For some men with intermediate-risk prostate cancer, neither active surveillance nor traditional treatments are acceptable treatment options. Surveillance and no treatment may seem too risky, and yet proceeding with a surgery for prostate removal or receiving weeks of radiotherapy may seem extreme and too radical a treatment.
Researchers at Fox Chase Cancer Center recognize the challenge of this situation and aim to fill the gap in treatment options, and they have begun recruiting for a clinical trial called PRESERVE. The study is evaluating the safety and efficacy of the NanoKnife System to apply precise and limited treatment to only a defined region of the prostate. One endpoint of treatment effectiveness will be assessing the number of patients who are cancer-free one year following treatment.
Andres Correa, MD
Assistant Professor, Department of Urology
NanoKnife is being applied for prostate cancer focal therapy, which is a less invasive treatment approach without radiation therapy, that can eliminate cancer cells through different means, such as electricity, heat, and cold. Focal therapy has the goal of effective treatment of an isolated area of cancer while sparing normal cells and uninvolved regions of the prostate. A less intensive prostate cancer treatment could result in fewer treatment side effects.
“NanoKnife technology uses electricity to create a very high voltage between two probes. After the lesion is identified and biopsied, it is placed between the probes, with the electricity disrupting the integrity of the cancer cell membrane, and destroying the cancer,” says Correa.
“This technology is the future,” says Andres Correa, MD, an assistant professor in the Department of Urology and PI for the Fox Chase trial. “I’m hoping that in ten to fifteen years, surgically removing the prostate will occur only in a limited number of patients, since these surgeries can dramatically affect a patient’s quality of life and psychosocial well-being.”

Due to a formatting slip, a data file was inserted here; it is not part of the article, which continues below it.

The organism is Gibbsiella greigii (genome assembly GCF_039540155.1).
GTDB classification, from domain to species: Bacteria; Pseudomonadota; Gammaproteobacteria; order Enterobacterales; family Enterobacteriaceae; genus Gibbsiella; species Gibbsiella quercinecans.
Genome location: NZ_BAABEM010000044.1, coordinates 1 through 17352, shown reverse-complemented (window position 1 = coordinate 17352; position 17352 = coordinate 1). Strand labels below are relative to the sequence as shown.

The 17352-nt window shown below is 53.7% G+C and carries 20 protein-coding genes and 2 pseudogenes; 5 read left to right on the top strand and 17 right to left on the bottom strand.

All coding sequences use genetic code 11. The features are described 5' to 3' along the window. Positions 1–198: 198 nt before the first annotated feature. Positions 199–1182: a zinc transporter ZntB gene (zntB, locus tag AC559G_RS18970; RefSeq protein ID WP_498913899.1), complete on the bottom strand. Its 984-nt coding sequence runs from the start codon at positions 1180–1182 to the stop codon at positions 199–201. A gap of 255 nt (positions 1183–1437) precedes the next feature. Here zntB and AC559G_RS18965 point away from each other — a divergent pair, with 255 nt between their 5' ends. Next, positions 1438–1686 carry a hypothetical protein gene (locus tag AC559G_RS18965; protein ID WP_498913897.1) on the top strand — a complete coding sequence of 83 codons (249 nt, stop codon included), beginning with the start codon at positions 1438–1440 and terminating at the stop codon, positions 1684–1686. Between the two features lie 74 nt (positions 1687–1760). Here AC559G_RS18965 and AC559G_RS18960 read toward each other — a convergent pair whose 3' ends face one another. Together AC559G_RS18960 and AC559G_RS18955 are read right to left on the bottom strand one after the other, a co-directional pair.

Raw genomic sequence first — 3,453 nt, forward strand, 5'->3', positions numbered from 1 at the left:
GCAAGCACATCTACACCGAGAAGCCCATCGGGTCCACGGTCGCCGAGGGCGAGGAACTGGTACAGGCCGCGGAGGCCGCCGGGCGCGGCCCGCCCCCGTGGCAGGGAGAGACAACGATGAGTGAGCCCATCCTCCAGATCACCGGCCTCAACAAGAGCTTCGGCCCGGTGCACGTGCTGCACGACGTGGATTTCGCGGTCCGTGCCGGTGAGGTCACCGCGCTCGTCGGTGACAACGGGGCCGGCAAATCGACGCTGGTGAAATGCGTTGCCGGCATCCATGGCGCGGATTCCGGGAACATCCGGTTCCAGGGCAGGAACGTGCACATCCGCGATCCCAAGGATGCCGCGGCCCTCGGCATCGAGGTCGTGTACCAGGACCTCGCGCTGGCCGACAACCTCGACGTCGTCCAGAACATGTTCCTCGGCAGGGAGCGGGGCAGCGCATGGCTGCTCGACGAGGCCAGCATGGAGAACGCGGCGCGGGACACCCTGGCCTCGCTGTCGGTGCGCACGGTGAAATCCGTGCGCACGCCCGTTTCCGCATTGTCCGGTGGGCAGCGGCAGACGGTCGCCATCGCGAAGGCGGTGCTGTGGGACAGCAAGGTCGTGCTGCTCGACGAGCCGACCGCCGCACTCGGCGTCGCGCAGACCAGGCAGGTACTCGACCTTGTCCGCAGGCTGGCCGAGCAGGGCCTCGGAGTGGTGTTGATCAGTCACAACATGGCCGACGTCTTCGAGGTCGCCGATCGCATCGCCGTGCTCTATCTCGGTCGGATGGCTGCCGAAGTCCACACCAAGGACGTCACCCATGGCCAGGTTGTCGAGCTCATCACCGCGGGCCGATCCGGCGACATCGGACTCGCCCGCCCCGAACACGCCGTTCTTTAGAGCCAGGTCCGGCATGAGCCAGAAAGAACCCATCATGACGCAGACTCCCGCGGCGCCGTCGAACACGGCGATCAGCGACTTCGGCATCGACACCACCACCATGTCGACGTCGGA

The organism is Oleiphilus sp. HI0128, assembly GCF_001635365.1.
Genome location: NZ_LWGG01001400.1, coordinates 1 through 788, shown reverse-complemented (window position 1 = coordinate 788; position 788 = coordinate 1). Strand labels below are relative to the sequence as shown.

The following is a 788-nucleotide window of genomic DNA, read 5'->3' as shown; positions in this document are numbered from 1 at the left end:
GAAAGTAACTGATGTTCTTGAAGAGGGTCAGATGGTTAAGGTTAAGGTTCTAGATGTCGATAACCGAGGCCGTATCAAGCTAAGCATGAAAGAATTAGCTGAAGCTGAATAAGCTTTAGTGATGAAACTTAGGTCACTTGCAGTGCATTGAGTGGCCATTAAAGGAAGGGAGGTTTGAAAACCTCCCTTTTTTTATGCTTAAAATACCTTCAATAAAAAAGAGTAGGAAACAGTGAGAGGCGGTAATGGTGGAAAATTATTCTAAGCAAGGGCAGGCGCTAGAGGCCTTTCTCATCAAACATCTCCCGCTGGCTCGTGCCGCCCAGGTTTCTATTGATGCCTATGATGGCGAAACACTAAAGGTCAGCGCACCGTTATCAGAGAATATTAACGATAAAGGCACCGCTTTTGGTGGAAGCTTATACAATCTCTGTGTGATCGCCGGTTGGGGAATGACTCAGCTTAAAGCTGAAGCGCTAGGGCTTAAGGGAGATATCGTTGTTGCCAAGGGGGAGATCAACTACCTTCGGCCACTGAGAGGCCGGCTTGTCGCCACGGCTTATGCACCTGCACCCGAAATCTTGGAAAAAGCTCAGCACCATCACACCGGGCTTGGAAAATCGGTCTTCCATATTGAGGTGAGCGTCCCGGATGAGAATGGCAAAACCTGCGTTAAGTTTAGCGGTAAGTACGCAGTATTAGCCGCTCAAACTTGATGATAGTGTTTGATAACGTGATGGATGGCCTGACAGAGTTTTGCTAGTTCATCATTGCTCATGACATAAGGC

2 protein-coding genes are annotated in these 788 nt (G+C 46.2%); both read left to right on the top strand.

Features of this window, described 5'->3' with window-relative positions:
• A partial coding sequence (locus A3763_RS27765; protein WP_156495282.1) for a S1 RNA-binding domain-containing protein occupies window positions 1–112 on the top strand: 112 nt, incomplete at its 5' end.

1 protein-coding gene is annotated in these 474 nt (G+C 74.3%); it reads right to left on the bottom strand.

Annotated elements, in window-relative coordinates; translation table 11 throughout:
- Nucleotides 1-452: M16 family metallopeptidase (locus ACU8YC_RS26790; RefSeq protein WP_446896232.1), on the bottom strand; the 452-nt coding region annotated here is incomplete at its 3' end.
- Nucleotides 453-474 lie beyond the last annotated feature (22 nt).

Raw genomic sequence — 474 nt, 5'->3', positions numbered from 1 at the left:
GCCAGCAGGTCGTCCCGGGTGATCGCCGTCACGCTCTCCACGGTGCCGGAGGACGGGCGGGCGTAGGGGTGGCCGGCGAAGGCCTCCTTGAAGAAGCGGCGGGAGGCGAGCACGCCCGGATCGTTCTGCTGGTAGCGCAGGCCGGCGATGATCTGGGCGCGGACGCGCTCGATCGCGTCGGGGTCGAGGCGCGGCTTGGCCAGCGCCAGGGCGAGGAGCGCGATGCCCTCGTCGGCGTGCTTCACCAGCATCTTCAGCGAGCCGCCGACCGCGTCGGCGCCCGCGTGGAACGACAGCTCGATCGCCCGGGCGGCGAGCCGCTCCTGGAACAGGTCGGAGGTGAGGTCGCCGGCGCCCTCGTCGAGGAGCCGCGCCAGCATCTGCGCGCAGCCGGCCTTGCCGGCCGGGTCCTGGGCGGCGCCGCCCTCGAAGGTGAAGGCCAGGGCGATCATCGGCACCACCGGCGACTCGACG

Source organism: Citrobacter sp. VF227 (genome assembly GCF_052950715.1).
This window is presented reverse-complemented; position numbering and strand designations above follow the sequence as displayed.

PRESERVE, the Pivotal Study of the NanoKnife System for the Ablation of Prostate Tissue, is being conducted with several other sites in the United States—with Fox Chase as the only location offering this in Pennsylvania.
Fox Chase already applies two other options for focal therapy for treating prostate cancer in addition to the NanoKnife study. The first is cryoablation, where a needle probe freezes and kills diseased prostate tissue. The second is high-intensity focused ultrasound, using heat-generating sound waves to eradicate diseased tissue.
David Chen, MD, FACS
Professor, Department of Urology
For the new study, researchers nationwide are enrolling 118 men with intermediate-risk prostate cancer who will be treated with NanoKnife and have standard aftercare. They will be observed closely through prostate-specific antigen (PSA) testing, MRIs, and will finally repeat prostate biopsies through 12 months. Then they will be followed for five years to monitor whether cancer returns after treatment. Correa is the Fox Chase site director of the trial, with co-PI David Chen, MD, FACS, a professor in the Department of Urology.
Chen said that historically prostate cancer has been overtreated. Aggressive therapies like surgery or radiation were routinely recommended in all cases, and many men with intermediate levels of prostate cancer may not have benefited from this one-size-fits-all approach.
“This technology fills a role for men requiring some treatment, but for whom the more radical treatment is not needed,” said Chen.
With the PRESERVE trial, researchers hope to provide conclusive evidence that the NanoKnife System is suitable for these “in-between” patients, and it will help researchers and clinicians understand the optimal use of an innovative technology, in its effectiveness on cancer and impact on quality of life.
Read more about the trial here or to enquire about eligibility for your patients, please call 215-214-1515.